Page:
Doing good and doing better
Plenty of folks in the education business seek the limelight. Not all deserve it—at least, not for doing good. But some individuals and groups that do great good for kids, teachers, and schools prefer to do so quietly, even invisibly. And two such entities are merging as Gene Wilhoit—previously of the Council of Chief State School Officers and, arguably, the most important force behind the Common Core standards—joins Sue Pimentel and Jason Zimba’s crackerjack (but small and quiet) team at Student Achievement Partners, which might be the most valuable enterprise in the land when it comes to defending, improving, explaining, and implementing the Common Core. Neither Wilhoit nor SAP is a glutton for publicity—but the work they’ve done, and continue to do, deserves respect and gratitude.
Earlier this week, Ohio Governor John Kasich unveiled his education reform plan. Among its many features are an expansion of private school vouchers and Ohio’s first-ever charter school facility funding. Perhaps most promising, the governor proposed a $300-million Innovation Fund to kick-start projects aimed at reshaping how schools deploy technology and human resources. In a town-hall meeting, Fordham's Terry Ryan told the governor and a rapt audience that the Innovation Fund is "very exciting...There's a lot of untapped energy out in the field that's waiting to take charge and take control of the opportunities."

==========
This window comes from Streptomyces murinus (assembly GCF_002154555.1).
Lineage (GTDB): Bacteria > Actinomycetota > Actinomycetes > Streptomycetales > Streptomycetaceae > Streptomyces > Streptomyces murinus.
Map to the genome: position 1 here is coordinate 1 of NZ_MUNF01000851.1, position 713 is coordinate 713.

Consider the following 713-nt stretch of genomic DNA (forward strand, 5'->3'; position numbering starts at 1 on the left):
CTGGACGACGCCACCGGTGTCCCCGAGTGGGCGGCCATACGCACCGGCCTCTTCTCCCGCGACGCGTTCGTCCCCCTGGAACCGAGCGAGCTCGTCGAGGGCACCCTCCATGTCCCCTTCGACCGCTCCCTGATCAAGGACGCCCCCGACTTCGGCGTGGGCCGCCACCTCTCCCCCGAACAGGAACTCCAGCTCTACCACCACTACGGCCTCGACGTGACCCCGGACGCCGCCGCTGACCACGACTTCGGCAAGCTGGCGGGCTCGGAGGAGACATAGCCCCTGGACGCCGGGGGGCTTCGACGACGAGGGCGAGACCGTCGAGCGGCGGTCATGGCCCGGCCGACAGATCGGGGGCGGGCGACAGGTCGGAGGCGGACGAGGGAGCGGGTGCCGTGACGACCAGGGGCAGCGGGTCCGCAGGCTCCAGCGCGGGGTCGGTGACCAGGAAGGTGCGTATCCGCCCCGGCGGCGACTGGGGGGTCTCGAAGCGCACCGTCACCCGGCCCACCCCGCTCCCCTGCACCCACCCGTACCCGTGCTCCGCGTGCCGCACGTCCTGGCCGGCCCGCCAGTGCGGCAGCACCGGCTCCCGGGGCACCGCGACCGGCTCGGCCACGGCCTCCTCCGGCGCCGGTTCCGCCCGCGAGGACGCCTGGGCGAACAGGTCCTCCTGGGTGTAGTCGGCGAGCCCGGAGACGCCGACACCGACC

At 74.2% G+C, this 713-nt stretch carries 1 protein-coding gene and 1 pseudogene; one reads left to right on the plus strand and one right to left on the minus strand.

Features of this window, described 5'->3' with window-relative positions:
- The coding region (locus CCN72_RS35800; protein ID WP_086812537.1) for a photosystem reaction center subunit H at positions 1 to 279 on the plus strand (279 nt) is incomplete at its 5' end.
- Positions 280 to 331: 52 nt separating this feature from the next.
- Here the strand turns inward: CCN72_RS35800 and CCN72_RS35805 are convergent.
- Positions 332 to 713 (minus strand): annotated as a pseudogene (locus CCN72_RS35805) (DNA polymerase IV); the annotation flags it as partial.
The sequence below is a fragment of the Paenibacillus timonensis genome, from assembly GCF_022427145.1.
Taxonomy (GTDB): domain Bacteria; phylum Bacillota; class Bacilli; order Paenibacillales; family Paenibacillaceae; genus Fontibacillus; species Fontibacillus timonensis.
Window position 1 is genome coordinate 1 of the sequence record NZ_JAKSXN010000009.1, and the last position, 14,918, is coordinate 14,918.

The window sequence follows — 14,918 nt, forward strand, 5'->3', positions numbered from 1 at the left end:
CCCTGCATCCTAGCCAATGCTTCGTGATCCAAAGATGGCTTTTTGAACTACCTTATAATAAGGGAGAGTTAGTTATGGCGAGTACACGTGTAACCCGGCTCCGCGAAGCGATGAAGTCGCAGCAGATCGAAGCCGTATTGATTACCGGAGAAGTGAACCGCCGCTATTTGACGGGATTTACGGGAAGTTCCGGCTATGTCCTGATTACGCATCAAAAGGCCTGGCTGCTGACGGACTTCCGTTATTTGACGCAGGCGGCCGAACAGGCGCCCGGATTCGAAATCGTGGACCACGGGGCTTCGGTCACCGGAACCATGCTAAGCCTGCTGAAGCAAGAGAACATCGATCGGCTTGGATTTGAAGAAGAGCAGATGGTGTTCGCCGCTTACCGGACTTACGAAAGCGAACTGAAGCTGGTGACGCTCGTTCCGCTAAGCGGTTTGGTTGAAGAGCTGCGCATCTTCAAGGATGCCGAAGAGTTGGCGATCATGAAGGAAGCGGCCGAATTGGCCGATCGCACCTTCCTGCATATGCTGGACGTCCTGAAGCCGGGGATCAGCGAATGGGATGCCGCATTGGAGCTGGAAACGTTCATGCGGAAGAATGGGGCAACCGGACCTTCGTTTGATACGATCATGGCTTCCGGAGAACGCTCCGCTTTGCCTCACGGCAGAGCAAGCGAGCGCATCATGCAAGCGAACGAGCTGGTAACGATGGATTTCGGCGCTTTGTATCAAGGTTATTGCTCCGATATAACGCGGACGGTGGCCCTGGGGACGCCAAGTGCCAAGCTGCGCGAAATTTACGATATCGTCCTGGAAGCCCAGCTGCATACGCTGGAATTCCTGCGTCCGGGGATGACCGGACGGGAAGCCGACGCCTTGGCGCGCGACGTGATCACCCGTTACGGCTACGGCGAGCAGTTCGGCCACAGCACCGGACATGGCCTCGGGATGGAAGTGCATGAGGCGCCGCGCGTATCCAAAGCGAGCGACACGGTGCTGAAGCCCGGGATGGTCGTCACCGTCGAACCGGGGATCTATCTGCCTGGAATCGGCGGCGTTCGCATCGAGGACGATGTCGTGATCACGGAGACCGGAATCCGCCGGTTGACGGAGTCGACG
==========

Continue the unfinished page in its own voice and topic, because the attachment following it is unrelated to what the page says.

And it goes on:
As school districts begin to come to terms with the fact that they will not be able to maintain their current spending levels, Stanford scholar Eric A. Hanushek warns that budgetary belt-tightening will not inevitably lead to efficient choices. He writes, “If school districts had a line item in their budgets for ‘waste, fraud, and abuse,’ we could just reduce that to deal with budget pressures. Unfortunately, we do not find such itemized inefficiency.” Hanushek argues, and the American public agrees, that forging a link between teacher quality and teacher salaries would be the soundest, most efficient, and longest-term solution to budgetary woes.
Joining Utah, Alabama announced that it won’t participate in either of the Common Core testing consortia. While the Yellowhammer State will apparently still implement the Common Core standards, if it wants to find out how its students are doing on those standards, it will have to make its own assessment arrangements. This comes as no huge surprise: The consortia have always been fragile, and there has been pushback against Common Core in conservative Alabama. This choice leaves PARCC with twenty-two members and Smarter Balanced with twenty-four. While we hope these numbers won’t fall further, we’re not betting the house on it.
The Gadfly welcomes the Brookings Chalkboard, a new, once-a-week edu-blog featuring quality writings from Brown Center scholars. Russ Whitehurst’s clear-eyed look at the ineffectiveness of Head Start is particularly timely and refreshing. We hope there are many more posts to come.
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